By Melanie Ayotte, Boomerang staff writer
Growing up, vacations typically involved traveling with my parents and a carful of siblings to Kentucky to visit my grandparents. While I always enjoyed our family vacations, as I got older, I started taking vacations by myself. I enjoyed the peace and quiet and the ability to do what I wanted, when I wanted and without consulting anyone else. If you've always vacationed with a group, you may find that a solo vacation will open your eyes to adventures, places and people you may not have seen, but it may also take some adjustment.
If you've never vacationed alone before, try it close to home first. Make it a one- or two-day trip. Attend a festival or fair, sporting event, or daytime cooking classes. Try being a tourist in your home town by visiting interesting and educational events or attractions that you've "always wanted to see, but never got around to."
Once you've got the knack for it, visit www.discoverohio.com to expand your travels throughout Ohio. Some of the simple pleasures you might find include:
- Homes of the U.S. Presidents from Ohio;
- Historic bed-and-breakfast inns;
- Amusement parks, zoos and museums;
- Professional sports venues and events;
- Photo-perfect scenery in our many parks; and
- Over 800 golf courses.
Maybe you find yourself invited out of town to a friend's party, class reunion, a wedding or family get-together. Build on these "must-go" trips and add a few days to see the local sites or just stop at whatever grabs your eye as you go by.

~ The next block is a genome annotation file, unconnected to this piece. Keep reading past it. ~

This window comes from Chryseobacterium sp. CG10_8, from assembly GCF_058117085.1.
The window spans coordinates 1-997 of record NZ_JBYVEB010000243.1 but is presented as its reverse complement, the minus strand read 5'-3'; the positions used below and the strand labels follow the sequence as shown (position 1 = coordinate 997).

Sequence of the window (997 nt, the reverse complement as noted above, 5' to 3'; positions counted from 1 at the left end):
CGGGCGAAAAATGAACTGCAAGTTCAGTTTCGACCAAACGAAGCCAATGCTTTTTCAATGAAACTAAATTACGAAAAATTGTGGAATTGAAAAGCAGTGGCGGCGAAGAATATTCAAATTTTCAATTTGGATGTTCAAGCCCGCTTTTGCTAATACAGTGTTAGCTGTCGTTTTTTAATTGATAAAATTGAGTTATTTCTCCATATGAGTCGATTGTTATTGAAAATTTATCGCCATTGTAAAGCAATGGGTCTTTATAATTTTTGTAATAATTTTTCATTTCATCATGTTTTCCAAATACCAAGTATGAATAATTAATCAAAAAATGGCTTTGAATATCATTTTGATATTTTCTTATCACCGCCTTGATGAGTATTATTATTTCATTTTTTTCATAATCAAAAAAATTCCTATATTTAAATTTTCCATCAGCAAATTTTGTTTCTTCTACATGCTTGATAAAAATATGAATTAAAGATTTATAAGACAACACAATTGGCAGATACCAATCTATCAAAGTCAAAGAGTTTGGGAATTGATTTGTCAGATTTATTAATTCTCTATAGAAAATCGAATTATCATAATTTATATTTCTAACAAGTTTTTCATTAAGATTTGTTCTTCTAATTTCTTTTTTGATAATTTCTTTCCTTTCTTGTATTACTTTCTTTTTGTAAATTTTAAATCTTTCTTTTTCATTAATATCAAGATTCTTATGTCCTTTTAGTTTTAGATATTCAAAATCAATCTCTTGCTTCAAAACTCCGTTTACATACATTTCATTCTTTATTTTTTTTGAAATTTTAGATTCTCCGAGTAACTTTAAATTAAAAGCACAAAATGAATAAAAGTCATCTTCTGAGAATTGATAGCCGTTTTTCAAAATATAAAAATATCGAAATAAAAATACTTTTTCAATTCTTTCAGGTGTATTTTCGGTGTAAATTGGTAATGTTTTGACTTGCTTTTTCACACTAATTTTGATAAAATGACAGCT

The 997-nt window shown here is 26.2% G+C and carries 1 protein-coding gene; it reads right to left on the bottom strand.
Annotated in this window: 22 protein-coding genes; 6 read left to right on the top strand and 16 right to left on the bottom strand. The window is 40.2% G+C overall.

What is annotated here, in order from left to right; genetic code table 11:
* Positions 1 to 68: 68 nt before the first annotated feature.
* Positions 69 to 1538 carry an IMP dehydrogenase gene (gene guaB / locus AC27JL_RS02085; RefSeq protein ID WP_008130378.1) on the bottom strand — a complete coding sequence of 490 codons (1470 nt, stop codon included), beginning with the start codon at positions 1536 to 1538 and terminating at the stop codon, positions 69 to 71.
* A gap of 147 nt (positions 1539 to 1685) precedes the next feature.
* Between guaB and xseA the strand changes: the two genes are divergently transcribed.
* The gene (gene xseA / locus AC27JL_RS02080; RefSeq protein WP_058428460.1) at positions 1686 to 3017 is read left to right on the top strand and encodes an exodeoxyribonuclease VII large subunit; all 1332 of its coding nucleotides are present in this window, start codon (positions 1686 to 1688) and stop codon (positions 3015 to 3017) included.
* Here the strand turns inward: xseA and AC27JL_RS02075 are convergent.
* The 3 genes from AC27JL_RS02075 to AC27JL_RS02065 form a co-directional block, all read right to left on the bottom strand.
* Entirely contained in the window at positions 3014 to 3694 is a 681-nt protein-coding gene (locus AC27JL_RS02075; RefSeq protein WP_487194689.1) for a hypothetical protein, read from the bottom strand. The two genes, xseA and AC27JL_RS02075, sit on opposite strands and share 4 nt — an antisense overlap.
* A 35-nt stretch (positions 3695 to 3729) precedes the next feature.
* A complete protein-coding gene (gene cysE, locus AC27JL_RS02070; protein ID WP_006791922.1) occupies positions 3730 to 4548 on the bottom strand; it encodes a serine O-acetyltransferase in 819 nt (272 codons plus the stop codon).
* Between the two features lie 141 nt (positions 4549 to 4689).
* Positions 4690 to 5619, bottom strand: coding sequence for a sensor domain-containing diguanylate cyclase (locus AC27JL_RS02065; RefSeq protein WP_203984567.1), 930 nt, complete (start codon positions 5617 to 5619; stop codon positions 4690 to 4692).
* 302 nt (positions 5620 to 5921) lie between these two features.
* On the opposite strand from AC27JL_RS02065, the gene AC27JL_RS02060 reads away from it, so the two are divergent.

Is a vacation with a purpose more your speed? Take a week off to help at a local food bank or Habitat for Humanity project as a way to change up your routine and help others at the same time. Road Scholar offers learning adventures that range from long weekends trips to several weeks of travel, and that are always challenging and satisfying.
When traveling alone, personal security is more of a concern, so travel safely. If driving, make sure your car is road-ready with good tires, a recent oil change and an emergency kit that includes water, a blanket, flares and more. Carry a cell phone and keep it charged. Notify a trusted friend or family member of your plans. Resist the urge to post your travel plans on social media, such as Facebook - doing so could tell the wrong people that your home is empty. After you've returned, share all the wonderful pictures and memories you acquired.
No matter what you plan to do this year, take some time to travel solo. I know I'm looking forward to a few days to myself this summer. I might even take in the Historic US 40 National Road Yard Sale that covers over 800 miles. I Just hope I have enough room in my car and cash in my pocket.
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